Ultimately, Stephens explained, all of the workforce investments and initiatives help support the need for flexibility by demonstrating leadership’s commitment to people. “So all these things, they may not directly respond to an employee wanting more flexibility,” noted Stephens, “but our hope is that these things will outweigh the lack of flexibility where we can’t make adjustments as compared to some white collar jobs.”
Stephens and Cox both emphasized how important it is for HR leaders to partner closely with their Operations counterparts, in order to design and execute impactful workforce initiatives. Both leaders stressed the importance of relationship-building, continuous communication, collaboration, and establishing a strategic partnership with operations leaders.
Cox highlighted the effectiveness of a consultative approach through collaboration and expertise-sharing. In addition, t’s important for HR leaders to move quickly, Cox explained “shared services and HR talent, we’ve got to match that pace of operations and when there’s an issue, we’ve got to be able to address it. We have to iterate on solutions.”
Stephens agreed and also stressed the importance of being close to the people that programs and initiatives impact. He went on to share that the biggest mistake a leader can make is to “go create a program and think that it’s the best thing in the world but…if there’s misalignment, either between me as an HR leader and our CEO or amongst the executive leadership team, it’s gonna make things harder for all of us to do everything that we want to do [including] making the lives better for our employees.”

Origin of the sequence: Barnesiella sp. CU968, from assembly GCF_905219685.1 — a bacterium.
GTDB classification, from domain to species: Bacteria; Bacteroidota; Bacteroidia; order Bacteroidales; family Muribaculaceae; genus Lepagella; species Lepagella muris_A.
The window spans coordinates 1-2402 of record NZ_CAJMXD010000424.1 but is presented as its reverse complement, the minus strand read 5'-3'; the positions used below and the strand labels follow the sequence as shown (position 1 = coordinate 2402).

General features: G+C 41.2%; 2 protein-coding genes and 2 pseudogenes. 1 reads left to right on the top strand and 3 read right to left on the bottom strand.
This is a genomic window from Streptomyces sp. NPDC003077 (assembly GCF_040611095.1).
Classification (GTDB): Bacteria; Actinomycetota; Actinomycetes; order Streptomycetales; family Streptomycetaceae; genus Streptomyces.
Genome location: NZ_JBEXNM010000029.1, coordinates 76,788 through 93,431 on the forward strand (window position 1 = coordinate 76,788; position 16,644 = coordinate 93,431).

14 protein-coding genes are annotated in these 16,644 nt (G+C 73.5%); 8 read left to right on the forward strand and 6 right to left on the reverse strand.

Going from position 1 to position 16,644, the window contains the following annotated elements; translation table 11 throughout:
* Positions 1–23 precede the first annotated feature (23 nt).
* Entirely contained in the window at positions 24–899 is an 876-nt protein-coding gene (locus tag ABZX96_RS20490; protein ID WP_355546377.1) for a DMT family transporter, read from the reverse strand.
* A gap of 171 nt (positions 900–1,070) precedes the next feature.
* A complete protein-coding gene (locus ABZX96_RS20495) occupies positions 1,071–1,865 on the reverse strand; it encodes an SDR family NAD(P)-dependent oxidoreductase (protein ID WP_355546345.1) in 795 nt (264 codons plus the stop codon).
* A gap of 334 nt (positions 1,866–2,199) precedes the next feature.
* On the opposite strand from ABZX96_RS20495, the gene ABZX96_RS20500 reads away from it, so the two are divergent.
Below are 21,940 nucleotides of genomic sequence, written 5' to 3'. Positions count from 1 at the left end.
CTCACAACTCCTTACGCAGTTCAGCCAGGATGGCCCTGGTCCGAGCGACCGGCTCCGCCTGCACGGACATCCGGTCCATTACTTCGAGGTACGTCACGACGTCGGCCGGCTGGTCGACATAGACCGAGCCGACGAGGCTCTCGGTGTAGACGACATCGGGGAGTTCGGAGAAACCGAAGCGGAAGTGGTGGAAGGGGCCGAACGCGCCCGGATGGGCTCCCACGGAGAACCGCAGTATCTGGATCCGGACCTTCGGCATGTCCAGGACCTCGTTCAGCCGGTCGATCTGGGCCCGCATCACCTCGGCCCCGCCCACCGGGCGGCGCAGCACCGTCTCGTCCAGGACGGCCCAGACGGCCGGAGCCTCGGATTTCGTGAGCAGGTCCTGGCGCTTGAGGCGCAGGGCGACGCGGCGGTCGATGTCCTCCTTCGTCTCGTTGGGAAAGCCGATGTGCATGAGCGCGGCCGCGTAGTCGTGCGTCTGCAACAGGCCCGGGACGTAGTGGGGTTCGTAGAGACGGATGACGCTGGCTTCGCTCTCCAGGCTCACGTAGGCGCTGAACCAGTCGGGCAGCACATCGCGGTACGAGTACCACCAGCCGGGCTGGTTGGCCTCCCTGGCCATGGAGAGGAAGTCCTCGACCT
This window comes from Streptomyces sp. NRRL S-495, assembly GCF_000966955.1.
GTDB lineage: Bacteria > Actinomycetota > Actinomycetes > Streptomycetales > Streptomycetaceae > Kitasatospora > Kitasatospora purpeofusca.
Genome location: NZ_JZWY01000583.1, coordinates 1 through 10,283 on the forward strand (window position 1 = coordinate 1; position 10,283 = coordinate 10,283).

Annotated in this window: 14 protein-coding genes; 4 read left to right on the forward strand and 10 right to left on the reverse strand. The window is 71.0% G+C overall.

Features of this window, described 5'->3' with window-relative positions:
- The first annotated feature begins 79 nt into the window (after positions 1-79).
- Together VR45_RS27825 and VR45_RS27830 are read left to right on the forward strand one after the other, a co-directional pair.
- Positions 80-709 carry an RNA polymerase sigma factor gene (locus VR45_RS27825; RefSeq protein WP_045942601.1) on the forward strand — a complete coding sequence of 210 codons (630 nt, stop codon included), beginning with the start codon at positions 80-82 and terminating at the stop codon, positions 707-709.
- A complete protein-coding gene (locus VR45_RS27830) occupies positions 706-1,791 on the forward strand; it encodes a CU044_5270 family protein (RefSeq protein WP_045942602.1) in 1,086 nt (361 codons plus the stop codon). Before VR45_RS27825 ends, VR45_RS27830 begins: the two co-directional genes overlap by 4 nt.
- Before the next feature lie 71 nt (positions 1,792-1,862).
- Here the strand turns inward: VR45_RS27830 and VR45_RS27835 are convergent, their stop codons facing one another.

Throughout the conversation, the importance of continuous listening and feedback, recognizing the value of individual employees, and investing in the company culture was made clear. Through a focus on employee listening, both Cox and Stephens have been able to help their organizations address the needs of their frontline workforce in real-time.
Stephens shared how JB Hunt has focused more on employee listening, post-Covid. He explained that, after the pandemic, “we felt that we really needed to listen differently. We have been listening more broadly, more deeply and systematically in the last couple of years…Extending more olive branches has seemingly helped. Even if we can’t meet all employee demands I think there’s just something there from employees if they can feel, you know what, at least I’m being listened to.”
Cox echoed Stevens’ sentiments and highlighted the impact of WorkStep, NFI’s employee engagement tool. Cox shared, “we have that built-in regular cadence where operation leaders are coming together with HR partners, with leaders from the talent team. They’re looking at the data; they’re strategizing and action planning together. It’s been a really powerful tool.”
Zoe Morin, | email@example.com
Zoe Matho Morin is the VP Marketing at WorkStep. WorkStep is an employee engagement solution that helps organizations engage and retain their frontline workforce. Prior to WorkStep, Zoe led marketing at a global HR tech company.